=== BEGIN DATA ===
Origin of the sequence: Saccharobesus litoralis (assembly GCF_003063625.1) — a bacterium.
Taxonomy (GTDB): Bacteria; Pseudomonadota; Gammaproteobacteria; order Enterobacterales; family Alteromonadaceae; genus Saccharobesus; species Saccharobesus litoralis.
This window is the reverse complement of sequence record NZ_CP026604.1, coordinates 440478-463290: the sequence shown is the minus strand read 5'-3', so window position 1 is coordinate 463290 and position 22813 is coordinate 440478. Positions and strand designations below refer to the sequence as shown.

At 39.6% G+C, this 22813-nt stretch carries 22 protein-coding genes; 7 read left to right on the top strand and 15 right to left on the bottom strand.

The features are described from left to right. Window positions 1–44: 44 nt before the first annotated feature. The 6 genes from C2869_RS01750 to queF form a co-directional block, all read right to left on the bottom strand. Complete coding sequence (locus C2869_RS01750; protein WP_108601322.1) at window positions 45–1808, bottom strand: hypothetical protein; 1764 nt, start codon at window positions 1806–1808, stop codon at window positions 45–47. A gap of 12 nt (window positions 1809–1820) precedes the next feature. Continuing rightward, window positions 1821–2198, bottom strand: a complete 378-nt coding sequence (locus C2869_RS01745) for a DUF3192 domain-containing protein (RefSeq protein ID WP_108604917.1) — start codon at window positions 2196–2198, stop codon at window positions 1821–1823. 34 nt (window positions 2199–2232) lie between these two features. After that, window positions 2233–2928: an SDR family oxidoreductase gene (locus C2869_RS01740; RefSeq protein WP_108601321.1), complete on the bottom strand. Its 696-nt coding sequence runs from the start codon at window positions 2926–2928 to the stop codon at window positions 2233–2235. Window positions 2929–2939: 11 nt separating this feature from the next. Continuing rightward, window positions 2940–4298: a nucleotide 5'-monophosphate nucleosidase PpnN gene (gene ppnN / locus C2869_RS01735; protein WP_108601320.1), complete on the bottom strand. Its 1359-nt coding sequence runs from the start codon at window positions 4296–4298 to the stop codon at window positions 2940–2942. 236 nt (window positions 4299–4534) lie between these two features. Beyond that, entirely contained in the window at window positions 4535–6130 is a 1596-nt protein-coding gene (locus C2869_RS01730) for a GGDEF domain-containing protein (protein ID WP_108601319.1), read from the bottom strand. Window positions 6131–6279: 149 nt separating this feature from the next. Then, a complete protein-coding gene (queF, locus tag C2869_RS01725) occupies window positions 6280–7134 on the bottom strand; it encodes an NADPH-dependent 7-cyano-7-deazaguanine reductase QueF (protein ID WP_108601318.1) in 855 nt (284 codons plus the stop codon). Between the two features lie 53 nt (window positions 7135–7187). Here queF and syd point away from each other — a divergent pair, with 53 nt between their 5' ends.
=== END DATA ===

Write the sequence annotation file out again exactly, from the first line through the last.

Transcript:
Origin of the sequence: Saccharobesus litoralis (assembly GCF_003063625.1) — a bacterium.
Taxonomy (GTDB): Bacteria; Pseudomonadota; Gammaproteobacteria; order Enterobacterales; family Alteromonadaceae; genus Saccharobesus; species Saccharobesus litoralis.
This window is the reverse complement of sequence record NZ_CP026604.1, coordinates 440478-463290: the sequence shown is the minus strand read 5'-3', so window position 1 is coordinate 463290 and position 22813 is coordinate 440478. Positions and strand designations below refer to the sequence as shown.

At 39.6% G+C, this 22813-nt stretch carries 22 protein-coding genes; 7 read left to right on the top strand and 15 right to left on the bottom strand.

The features are described from left to right. Window positions 1–44: 44 nt before the first annotated feature. The 6 genes from C2869_RS01750 to queF form a co-directional block, all read right to left on the bottom strand. Complete coding sequence (locus C2869_RS01750; protein WP_108601322.1) at window positions 45–1808, bottom strand: hypothetical protein; 1764 nt, start codon at window positions 1806–1808, stop codon at window positions 45–47. A gap of 12 nt (window positions 1809–1820) precedes the next feature. Continuing rightward, window positions 1821–2198, bottom strand: a complete 378-nt coding sequence (locus C2869_RS01745) for a DUF3192 domain-containing protein (RefSeq protein ID WP_108604917.1) — start codon at window positions 2196–2198, stop codon at window positions 1821–1823. 34 nt (window positions 2199–2232) lie between these two features. After that, window positions 2233–2928: an SDR family oxidoreductase gene (locus C2869_RS01740; RefSeq protein WP_108601321.1), complete on the bottom strand. Its 696-nt coding sequence runs from the start codon at window positions 2926–2928 to the stop codon at window positions 2233–2235. Window positions 2929–2939: 11 nt separating this feature from the next. Continuing rightward, window positions 2940–4298: a nucleotide 5'-monophosphate nucleosidase PpnN gene (gene ppnN / locus C2869_RS01735; protein WP_108601320.1), complete on the bottom strand. Its 1359-nt coding sequence runs from the start codon at window positions 4296–4298 to the stop codon at window positions 2940–2942. 236 nt (window positions 4299–4534) lie between these two features. Beyond that, entirely contained in the window at window positions 4535–6130 is a 1596-nt protein-coding gene (locus C2869_RS01730) for a GGDEF domain-containing protein (protein ID WP_108601319.1), read from the bottom strand. Window positions 6131–6279: 149 nt separating this feature from the next. Then, a complete protein-coding gene (queF, locus tag C2869_RS01725) occupies window positions 6280–7134 on the bottom strand; it encodes an NADPH-dependent 7-cyano-7-deazaguanine reductase QueF (protein ID WP_108601318.1) in 855 nt (284 codons plus the stop codon). Between the two features lie 53 nt (window positions 7135–7187). Here queF and syd point away from each other — a divergent pair, with 53 nt between their 5' ends.